The Pakistani government calls these insurgents, “Kashmiri freedom fighters”, and claims that it gives only moral and diplomatic support to these insurgents and there is no concept of mujahadeens entering into India. In 1999, the Kargil Conflict began , due to extreme cold the Indian soldiers used to move down to lower altitudes, the insurgents took advantage of this and occupied vacant mountain peaks of the Kargil range overlooking the highway in Indian Kashmir. By blocking the highway, they wanted to cut off the only link between the Kashmir Valley and Ladakh. This resulted in a high-scale conflict between the Indian Army and the Pakistan Army.

The war led to victory of Indians and the Pakistanis were forced to retreat, and India regained all the peaks they had lost. Across the years there have been charges and countercharges, lot of committees have been setup, delegations have been sent, front channel talks, back channel talks ,interlocutors etc. but an ultimate solution is yet to be reached.

This piece talks only about the question of Kashmir with Pakistan and China. Keep a check on the supplements to know India’s problems with the entity’s populace, keep a check on the supplements. Read Arundhati Roy and BBC.


  1. It’s amazing how we continue to carry on a 64 year old conflict over Kashmir, draining precious resources and time. Great piece. Could you please put up Rwanda and Sudan as well?

  2. Thanks a ton. Diverting a little from the topic, I’d like to ask – is international law mainly concerned just with conflict in practice?

  3. Ok c international law is a term which refers to laws that govern the behaviour of a nation in relation to others and the world community as a whole ! There are various brances of international law such as laws of the seas , humanitarian law , criminal law ,conflict laws,territorial laws ! So yes world conflicts have a say in framing and functioning of international laws !

  4. Padmini – for now, just remember that International Law is the law BETWEEN nations. It is essentially based on conventions, treaties and customary practices (that are converted into the former).

    Conflict, Crime, Trade, Peace, Cooperation, Natural Resources, etc – all come in International Law. Anything “legal”, that governs the nations deal with each other.

    • If your question is something like this – “Who punishes you for breaking a treaty/agreement?” – No one can. That is the fun part about it all, all of them are obligations – and they are complied with on their on. At max, you might be kicked out of a grouping for not complying with the norms required for membership (When Egypt made peace with Israel, the Arab League kicked it out, however, it regained its membership.) But the recent trend has been a little better – with WTO having dispute resolution bodies that take care of complaints from countries about other countries or the ICJ, which has a similar role of territorial dispute resolution between countries.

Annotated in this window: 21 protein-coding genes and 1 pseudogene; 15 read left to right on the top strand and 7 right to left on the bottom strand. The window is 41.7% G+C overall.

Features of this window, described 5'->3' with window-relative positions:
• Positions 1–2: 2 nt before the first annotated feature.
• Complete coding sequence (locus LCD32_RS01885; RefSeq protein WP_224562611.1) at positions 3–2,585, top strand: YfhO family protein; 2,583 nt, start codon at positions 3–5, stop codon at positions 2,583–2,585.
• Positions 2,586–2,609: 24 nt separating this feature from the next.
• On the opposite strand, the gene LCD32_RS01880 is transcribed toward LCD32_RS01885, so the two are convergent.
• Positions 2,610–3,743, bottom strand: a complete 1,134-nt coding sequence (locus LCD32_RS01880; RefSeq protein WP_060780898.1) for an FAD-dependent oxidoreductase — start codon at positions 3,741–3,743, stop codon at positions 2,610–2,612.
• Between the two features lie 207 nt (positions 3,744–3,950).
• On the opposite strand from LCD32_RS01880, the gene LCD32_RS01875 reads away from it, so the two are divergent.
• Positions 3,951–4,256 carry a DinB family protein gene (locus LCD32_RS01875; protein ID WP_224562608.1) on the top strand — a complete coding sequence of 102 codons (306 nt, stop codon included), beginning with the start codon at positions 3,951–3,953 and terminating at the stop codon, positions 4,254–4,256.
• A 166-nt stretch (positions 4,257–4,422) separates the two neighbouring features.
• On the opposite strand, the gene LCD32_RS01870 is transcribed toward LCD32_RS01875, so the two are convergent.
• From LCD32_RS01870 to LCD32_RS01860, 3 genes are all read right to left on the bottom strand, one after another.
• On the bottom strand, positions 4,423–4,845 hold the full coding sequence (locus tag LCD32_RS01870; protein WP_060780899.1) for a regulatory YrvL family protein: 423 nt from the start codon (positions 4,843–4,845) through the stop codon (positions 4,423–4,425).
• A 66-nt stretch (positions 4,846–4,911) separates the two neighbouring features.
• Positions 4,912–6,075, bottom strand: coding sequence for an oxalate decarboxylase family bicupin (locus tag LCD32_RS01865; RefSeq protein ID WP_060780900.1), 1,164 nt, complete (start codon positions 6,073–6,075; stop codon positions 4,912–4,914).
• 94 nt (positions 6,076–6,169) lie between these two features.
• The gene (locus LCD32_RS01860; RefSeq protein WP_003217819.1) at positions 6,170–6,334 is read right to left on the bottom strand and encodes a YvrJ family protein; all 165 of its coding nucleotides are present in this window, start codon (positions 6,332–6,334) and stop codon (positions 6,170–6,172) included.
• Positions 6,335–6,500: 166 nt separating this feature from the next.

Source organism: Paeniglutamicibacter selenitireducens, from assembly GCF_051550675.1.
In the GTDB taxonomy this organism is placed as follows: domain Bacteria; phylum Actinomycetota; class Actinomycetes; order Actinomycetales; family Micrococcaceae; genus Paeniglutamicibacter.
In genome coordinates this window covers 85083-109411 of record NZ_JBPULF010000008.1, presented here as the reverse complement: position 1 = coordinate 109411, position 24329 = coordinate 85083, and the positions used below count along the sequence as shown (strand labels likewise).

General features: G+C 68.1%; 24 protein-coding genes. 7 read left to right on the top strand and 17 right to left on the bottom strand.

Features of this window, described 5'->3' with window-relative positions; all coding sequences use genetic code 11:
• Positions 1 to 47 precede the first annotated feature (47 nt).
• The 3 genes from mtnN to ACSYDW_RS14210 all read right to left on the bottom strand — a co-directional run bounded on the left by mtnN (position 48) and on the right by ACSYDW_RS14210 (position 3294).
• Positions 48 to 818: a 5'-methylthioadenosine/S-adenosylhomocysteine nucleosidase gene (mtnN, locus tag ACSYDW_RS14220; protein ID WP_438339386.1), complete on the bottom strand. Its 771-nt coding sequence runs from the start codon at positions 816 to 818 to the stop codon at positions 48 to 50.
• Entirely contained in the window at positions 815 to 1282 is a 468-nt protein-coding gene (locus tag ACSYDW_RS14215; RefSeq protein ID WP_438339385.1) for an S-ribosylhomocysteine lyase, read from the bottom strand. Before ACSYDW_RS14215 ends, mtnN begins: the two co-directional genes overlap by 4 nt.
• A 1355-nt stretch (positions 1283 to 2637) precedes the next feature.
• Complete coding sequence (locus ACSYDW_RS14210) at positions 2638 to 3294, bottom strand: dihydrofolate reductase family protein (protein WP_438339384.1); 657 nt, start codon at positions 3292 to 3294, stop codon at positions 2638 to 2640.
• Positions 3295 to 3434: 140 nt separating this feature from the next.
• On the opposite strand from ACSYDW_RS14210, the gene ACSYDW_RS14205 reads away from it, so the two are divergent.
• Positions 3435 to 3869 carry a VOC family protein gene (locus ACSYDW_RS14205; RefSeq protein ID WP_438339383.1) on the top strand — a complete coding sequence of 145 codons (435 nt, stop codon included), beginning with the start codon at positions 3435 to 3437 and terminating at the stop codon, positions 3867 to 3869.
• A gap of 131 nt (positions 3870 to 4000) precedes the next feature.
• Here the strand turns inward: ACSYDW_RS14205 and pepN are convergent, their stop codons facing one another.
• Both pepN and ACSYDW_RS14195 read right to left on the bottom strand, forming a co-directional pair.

However, except sanctions (again, reserved for countries the USA does not like) and war (same) and boycott (effective when third world countries want to deal with relatively powerful ones, like the case of South African apartheid, and very soon, Israel) – there is not much scope of international law’s enforcement.

      This should be enough – http://en.wikipedia.org/wiki/Public_international_law#Enforcement

      So yes, the UN is a body of voluntary association, you keep one of the UNSC 5 happy (preferably the USA and its 3 henchmen) and you’ll do well. You comply with International Law and keep the USA unhappy, you’ll be called Iran

  5. uhmm not necessarily ! UN through it’s subsidiaries and organs does majority of framing and regulation of laws eg- International Law Commission drafted the Vienna Convention on the Law of Treaties ! But some sources are also regional blocks such as the ASEAN , NATO,EU & ARAB LEAGUE or maybe 2-3 countries among them only ! As far as the US influence is concerned it is there it is surely there and we can’t live in denial mode , But the whole international diplomacy is all about satisfying the Power Houses ( We know who’s the strongest among them).

  6. The UNSC yesterday (16 November 2010) removed Kashmir from its list of unsolved international disputes. The Indians welcomed it while the Pakistanis and the pro-independence people protested, and said they would ask the UNSC to review it.

  7. Kishanganga Hydroelectric Project—